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Map of the Brahmaputra
A view across the Brahmaputra near Sukleswar Ghat, Guwahati, Assam, India.

The Brahmaputra,[1] also called Tsangpo-Brahmaputra, is a trans-boundary river and one of the major rivers of Asia.

From its origin in southwestern Tibet as the Yarlung Zangbo River, it flows across southern Tibet to break through the Himalayas in great gorges and into Arunachal Pradesh where it is known as Dihang.[2] It flows southwest through the Assam Valley as Brahmaputra and south through Bangladesh as the Jamuna (not to be mistaken with Yamuna of India). There it merges with the Ganges to form a vast delta. About 1,800 miles (2,900 km) long, the river is an important source for irrigation and transportation. Its upper course was long unknown, and its identity with the Yarlung Tsangpo was only established by exploration in 1884-86. This river is often called Tsangpo-Brahmaputra river. The average depth of river is 124 feet (38 m) and maximum depth is 380 feet (120 m). In Bangladesh the river merges with the Ganges and splits into two: the Padma and Meghna River. When it merges with the Ganges it forms the world's largest delta, the Sunderbans. The Sunderbans is known for tigers, crocodiles and mangroves. While most Indian and Bangladeshi rivers bear female names, this river has a rare male name, as it means "son of Brahma" in Sanskrit (putra means "son").

The Brahmaputra is navigable for most of its length. The lower part reaches are sacred to Hindus. The river is prone to catastrophic flooding in spring when the Himalayan snows melt. It is also one of the few rivers in the world that exhibit a tidal bore.


River course



The Yarlung Tsangpo originates in the Jima Yangzong glacier[3] near Mount Kailash in the northern Himalayas. It then flows east for about 1,700 kilometres (1,100 mi), at an average height of 4,000 metres (13,000 ft), and is thus the highest of the major rivers in the world. At its easternmost point, it bends around Mt. Namcha Barwa, and forms the Yarlung Tsangpo Canyon which is considered the deepest in the world.[4]

Assam and adjoining region

As the river enters Arunachal Pradesh, it is called Siang and makes a very rapid descent from its original height in Tibet, and finally appears in the plains, where it is called Dihang. It flows for about 35 kilometres (22 mi) and is joined by two other major rivers: Dibang and Lohit. From this point of confluence, the river becomes very wide and is called Brahmaputra. It is joined in Sonitpur District by the Jia Bhoreli (named the Kameng River where it flows from Arunachal Pradesh) and flows through the entire state of Assam. In Assam the river is sometimes as wide as 10 kilometres (6.2 mi). Between Dibrugarh and Lakhimpur districts the river divides into two channels---the northern Kherkutia channel and the southern Brahmaputra channel. The two channels join again about 100 kilometres (62 mi) downstream forming the Majuli island. At Guwahati near the ancient pilgrimage center of Hajo, the Brahmaputra cuts through the rocks of the Shillong Plateau, and is at its narrowest at 1 kilometre (1,100 yd) bank-to-bank. Because the Brahmaputra is the narrowest at this point the Battle of Saraighat was fought here. The first rail-cum-road bridge across the Brahmaputra was opened to traffic in April 1962 at Saraighat.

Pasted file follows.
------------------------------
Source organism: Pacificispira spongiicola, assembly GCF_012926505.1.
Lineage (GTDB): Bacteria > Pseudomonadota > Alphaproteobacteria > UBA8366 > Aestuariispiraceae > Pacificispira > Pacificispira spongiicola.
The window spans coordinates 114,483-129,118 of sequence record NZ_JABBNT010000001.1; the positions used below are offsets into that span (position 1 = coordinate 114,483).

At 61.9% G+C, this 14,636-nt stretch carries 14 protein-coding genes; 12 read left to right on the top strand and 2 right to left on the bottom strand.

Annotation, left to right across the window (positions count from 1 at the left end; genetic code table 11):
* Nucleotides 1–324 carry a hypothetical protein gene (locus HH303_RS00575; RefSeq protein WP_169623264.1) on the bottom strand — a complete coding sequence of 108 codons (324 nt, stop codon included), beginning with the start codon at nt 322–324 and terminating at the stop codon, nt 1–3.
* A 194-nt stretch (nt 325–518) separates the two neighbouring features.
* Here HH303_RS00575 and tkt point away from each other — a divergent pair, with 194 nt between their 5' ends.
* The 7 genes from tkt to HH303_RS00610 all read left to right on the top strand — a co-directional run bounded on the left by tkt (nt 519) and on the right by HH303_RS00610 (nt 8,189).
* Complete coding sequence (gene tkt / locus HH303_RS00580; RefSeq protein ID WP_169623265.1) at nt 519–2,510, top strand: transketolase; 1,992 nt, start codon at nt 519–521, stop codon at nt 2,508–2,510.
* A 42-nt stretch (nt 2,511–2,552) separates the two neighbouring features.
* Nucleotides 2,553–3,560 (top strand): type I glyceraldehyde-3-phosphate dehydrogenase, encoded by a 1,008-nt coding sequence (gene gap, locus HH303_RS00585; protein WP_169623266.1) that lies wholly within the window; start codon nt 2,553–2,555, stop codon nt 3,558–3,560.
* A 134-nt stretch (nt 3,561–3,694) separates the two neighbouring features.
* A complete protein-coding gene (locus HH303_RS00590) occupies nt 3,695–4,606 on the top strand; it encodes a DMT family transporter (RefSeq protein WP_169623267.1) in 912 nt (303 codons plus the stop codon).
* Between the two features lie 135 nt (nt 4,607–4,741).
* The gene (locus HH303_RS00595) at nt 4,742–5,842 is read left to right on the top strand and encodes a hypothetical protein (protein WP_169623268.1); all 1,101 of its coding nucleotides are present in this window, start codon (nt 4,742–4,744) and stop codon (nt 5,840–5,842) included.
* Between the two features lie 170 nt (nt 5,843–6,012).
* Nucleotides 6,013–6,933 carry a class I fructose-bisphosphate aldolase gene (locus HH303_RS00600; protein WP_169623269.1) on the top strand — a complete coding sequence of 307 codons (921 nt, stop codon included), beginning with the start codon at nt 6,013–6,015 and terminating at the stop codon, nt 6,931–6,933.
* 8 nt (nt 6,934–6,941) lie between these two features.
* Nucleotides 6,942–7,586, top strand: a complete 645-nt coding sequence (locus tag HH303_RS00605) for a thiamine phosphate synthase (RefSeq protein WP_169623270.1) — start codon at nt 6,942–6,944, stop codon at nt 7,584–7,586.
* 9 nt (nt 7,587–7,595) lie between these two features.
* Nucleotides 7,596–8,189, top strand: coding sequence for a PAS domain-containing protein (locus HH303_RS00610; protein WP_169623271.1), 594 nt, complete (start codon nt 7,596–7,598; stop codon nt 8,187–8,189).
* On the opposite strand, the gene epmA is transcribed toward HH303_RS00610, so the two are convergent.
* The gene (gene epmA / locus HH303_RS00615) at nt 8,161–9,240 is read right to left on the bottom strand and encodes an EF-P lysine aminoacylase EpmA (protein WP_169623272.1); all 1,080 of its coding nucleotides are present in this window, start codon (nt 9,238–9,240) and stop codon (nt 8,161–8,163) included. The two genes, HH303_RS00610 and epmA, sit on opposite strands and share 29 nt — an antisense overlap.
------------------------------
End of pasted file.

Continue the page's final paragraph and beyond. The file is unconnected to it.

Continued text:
When compared to the other major rivers in India, the Brahmaputra is less polluted but it has its own problems: petroleum refining units contribute most of the industrial pollution load into the basin along with other medium and small industries. The main problem facing the river basin is that of constant flooding. Floods have been occurring more often in recent years with deforestation, and other human activities being the major causes. 'Bold text'mythological stories of brahmaputra